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Quincy Bypass Flap

By: Marise Estime
By: Marise Estime

A group formed with Leon and Wakulla Counties to work on transportation problems is trying to find out if state funds could be diverted to Leon County for its road projects rather than Quincy.

It's a familiar sight in downtown Quincy, large trucks making their way through the narrow streets. City officials have been working on a project to create a bypass to divert heavy truck traffic, making it a pedestrian friendly area.

Arleen Houston, Director of the Building and Planning Department, says, "The major truck traffic and truck trailers cause damage to the streets as well as they try to make curves and turns that are actually not good for the buildings, and we have damage to the buildings as well as the Street Scrape Furniture that we put to the downtown.”

Quincy is part of the Capital Region Transportation Planning Agency, but the city has a token vote on how to spend the more than $34 million set aside by the state. One Leon County commissioner says the bulk of that money should be allocated to their area.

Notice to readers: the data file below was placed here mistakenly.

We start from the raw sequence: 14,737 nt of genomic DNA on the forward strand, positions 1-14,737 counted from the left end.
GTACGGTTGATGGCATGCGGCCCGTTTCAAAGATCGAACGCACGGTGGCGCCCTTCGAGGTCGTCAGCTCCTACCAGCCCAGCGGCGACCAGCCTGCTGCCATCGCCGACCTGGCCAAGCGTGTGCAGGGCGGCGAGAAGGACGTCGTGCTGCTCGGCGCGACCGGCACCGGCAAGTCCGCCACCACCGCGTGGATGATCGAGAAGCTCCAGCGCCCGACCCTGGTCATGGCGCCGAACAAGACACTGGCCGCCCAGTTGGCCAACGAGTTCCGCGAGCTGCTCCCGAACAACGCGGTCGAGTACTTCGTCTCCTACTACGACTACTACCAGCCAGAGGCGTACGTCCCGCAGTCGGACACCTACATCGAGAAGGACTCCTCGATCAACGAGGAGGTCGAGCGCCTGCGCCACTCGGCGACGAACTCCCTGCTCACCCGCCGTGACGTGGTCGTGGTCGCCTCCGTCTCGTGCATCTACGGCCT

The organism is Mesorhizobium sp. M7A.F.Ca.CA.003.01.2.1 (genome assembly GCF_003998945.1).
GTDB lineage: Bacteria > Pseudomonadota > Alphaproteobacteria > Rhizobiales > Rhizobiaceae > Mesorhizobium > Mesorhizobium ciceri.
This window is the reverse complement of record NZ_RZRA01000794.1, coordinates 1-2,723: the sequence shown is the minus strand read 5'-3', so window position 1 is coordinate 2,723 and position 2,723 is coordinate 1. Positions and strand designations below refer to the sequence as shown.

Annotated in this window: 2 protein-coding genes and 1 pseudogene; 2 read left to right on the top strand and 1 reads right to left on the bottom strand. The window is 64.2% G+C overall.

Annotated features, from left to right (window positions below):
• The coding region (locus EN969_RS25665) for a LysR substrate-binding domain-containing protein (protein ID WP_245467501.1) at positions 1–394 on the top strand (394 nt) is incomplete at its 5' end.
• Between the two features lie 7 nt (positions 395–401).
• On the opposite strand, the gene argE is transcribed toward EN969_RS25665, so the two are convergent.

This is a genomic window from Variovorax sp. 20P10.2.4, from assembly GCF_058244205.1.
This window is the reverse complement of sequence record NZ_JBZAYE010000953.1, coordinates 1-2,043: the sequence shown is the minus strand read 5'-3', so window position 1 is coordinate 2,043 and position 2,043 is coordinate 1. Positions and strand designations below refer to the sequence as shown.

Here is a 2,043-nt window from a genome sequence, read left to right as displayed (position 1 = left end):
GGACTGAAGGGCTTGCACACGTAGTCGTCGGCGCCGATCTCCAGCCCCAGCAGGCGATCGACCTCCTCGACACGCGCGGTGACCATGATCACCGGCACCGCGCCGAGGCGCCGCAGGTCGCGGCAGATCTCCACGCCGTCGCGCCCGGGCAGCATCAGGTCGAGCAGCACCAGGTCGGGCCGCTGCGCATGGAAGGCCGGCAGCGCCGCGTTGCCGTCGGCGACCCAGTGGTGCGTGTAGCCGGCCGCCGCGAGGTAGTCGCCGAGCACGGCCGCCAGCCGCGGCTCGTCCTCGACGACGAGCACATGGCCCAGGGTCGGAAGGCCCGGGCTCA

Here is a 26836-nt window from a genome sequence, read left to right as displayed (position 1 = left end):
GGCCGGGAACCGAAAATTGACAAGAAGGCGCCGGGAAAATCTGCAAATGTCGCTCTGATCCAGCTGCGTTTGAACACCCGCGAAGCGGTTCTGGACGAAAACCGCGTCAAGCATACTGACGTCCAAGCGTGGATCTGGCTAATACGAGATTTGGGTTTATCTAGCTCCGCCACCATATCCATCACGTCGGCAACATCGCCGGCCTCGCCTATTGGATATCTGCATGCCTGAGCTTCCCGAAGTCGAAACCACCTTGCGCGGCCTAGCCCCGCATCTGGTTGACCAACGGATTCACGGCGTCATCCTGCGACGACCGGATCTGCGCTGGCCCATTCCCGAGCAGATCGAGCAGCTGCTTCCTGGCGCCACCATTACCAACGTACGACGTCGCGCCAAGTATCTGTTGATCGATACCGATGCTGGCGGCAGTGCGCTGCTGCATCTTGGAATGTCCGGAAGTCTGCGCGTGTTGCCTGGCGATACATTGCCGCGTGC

Robert Rackleff, Leon County Commissioner, says, "We have unmet transportation needs here; for example, the four-laning of Mahan Drive, which affects tens of thousands of people, we're unable to build that right now.”

But Quincy city officials say they too have unmet needs.

Earl Banks, Quincy City Manager, says, "We certainly don't want the small counties like Gadsden and Wakulla Counties to be excluded we're definitely there trying to get our voices heard."

The Florida Department of Transportation will take its recommendations to the Legislature for final approval. Quincy's bypass project is slated to cost $18 million the next regional planning meeting is scheduled for December 8.


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